It comes down to these consideration. Cost, 1/4 of a PePe. Ease of hitching, minutes instead of up to an hour. Lack of porpoising, all bar systems have a resonate frequency about equal to the tar strips in the highway at 60 mph. No need for frequent readjustments. Ease of installation. Lack of noise. No restrictions on backing up. No grease. Less weight.
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Old 08-21-2015, 06:33 PM   #173
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Quote:
Originally Posted by Danattherock View Post
The Anderson WD hitch looks like a very interesting design.


Dan
The Anderson WD Anti-Sway is for small units with low tongue weight.

Prior to buying the 2015 Bunk I called and spoke to Anderson at length describing the TV, Trailer and tongue weight and he convinced me it would work well. I had the AS dealer install it. It is the worst tow experience I have ever had. Immediately after I arrived home I called Anderson back and spoke to the same sales rep and he blamed it on the TV and tongue weight like we had never had the previous conversation. I put it on Craig's List for half what I paid for it and went to the PP. You can only compress the high density rubber (springs) a certain amount (light load) or it losses all its effectiveness. I should have gone with my gut instead of the snow (sales) job. What I deduced from the second conversation with Anderson is under 23' and maybe 300-400 pounds. Live and Learn! With that said I am glad it happened otherwise I would not have bought the PP.
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Old 08-21-2015, 09:01 PM   #174
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One thing I like about the Anderson is it looks very easy to use with a lifted truck. Two size hitches, which can be mounted up or down. My truck will have 2-4" lift kit with 35x12.5x18 Cooper ST MAXX tires. Likely silver Chevy 2500 4x4 crew Duramax longbox.



2012FB,

What tow vehicle were you using with the Anderson?



Steve, thanks MAN.



Howie,

Strong weed, love it. Sounds like you and many others are enjoying the Anderson. I read a lot of old post last night from that Moby Dick Anderson Hitch thread. Puzzles me how so many folks towing similar sized rigs have such contrasting views of the Anderson. I've read of many folks towing huge Airstreams and loving the Anderson. Then read things like above saying its fit for Bambi's. I have to wonder what role the tow vehicle plays, which was not apparent in most the old threads. There is a disconnect somewhere, that's for sure.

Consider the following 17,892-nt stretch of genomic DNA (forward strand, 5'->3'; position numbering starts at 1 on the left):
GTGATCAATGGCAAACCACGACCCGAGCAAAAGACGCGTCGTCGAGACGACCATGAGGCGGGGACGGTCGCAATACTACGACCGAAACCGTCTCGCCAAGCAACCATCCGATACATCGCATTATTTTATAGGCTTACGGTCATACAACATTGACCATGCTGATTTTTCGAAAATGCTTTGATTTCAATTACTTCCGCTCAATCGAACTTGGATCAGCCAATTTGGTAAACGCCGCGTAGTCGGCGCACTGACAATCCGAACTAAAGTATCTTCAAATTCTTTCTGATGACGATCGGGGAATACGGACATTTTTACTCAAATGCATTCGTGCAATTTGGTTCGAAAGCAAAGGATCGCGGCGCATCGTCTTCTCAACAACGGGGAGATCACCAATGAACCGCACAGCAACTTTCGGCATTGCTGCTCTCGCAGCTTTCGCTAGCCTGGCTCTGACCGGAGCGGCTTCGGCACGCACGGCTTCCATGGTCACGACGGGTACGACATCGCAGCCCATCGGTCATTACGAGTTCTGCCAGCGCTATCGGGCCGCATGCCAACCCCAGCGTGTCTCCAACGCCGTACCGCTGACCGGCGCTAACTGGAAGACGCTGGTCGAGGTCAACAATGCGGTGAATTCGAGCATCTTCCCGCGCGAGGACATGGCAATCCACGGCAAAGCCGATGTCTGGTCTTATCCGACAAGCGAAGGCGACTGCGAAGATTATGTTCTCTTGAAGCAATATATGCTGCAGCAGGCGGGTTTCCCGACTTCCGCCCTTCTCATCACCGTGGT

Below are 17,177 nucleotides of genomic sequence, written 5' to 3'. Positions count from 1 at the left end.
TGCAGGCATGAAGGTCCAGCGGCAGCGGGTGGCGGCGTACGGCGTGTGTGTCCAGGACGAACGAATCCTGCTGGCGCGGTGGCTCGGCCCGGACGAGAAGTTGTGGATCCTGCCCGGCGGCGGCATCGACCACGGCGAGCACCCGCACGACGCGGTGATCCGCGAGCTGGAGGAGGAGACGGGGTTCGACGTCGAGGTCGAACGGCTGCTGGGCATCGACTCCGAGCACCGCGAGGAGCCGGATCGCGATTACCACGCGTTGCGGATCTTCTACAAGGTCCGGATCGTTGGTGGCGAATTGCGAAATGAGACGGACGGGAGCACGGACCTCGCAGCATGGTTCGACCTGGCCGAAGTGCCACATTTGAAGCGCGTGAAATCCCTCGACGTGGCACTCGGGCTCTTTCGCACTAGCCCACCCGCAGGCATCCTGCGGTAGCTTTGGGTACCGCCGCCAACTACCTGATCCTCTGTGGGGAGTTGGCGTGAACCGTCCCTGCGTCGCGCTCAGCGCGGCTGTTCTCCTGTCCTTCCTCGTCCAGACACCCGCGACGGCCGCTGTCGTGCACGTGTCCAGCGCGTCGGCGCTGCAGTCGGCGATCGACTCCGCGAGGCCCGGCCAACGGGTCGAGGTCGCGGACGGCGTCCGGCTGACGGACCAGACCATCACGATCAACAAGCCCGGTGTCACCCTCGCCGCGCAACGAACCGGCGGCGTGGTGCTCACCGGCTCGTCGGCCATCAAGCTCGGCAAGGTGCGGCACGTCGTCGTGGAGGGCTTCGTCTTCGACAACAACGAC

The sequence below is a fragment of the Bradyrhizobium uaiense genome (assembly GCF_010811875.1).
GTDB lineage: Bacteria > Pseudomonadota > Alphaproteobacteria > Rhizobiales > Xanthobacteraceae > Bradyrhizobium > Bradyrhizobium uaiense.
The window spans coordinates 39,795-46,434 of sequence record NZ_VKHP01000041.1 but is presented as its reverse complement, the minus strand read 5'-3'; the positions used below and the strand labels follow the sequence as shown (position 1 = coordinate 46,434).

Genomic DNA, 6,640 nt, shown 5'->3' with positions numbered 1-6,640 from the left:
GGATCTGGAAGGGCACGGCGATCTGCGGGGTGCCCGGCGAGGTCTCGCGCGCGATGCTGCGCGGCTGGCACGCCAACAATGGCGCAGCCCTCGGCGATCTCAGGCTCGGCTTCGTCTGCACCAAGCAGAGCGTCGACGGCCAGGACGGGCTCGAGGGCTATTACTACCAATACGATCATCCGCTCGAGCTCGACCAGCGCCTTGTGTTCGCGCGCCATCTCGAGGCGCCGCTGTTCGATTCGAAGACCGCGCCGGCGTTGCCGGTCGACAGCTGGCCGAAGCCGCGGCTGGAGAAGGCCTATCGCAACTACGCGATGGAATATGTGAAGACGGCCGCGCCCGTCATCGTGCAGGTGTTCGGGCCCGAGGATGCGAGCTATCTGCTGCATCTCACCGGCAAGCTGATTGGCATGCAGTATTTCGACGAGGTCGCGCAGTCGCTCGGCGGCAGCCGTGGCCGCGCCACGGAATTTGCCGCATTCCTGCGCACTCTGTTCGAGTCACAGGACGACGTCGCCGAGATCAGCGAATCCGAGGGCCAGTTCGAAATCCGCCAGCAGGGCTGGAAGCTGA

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Old 08-21-2015, 09:45 PM   #175
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The Anderson hitch is basically an expensive friction sway control device, it is completely inept at distributing weight. Tried to tighten the weight distribution chains and after a long trip the urethane bushings were bulged to no effectiveness and the friction material was squeezing out of the socket. The chains had worn partially through (greasing helped) and the chrome was worn off the ball, the steel was then wearing.

In operation it may control sway, but like all friction sway control the trailer was pushed around by semi's and crosswinds (badly). With the urethane bushings completely compressed trying (and failing) to get weight distribution, it had virtually no flexibility (and thereby less porpoising) and a lower banana wrap panel at the front pulled the rivets loose on the Airstream. The steering on our truck was dangerously light on rain-soaked roads.